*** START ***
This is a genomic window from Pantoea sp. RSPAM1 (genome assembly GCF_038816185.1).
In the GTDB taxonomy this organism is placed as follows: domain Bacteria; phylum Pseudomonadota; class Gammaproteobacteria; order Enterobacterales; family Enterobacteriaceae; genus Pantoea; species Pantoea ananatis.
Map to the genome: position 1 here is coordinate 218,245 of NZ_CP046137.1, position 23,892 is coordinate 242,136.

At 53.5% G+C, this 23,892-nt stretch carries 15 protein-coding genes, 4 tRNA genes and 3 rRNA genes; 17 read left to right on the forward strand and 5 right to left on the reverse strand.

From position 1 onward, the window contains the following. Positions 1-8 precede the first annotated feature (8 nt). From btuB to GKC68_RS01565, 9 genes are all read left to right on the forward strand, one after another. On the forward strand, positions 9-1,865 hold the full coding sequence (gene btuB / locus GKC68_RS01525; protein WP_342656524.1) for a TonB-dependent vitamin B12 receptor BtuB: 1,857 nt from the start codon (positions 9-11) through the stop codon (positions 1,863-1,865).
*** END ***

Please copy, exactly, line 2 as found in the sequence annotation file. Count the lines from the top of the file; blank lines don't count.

In the GTDB taxonomy this organism is placed as follows: domain Bacteria; phylum Pseudomonadota; class Gammaproteobacteria; order Enterobacterales; family Enterobacteriaceae; genus Pantoea; species Pantoea ananatis.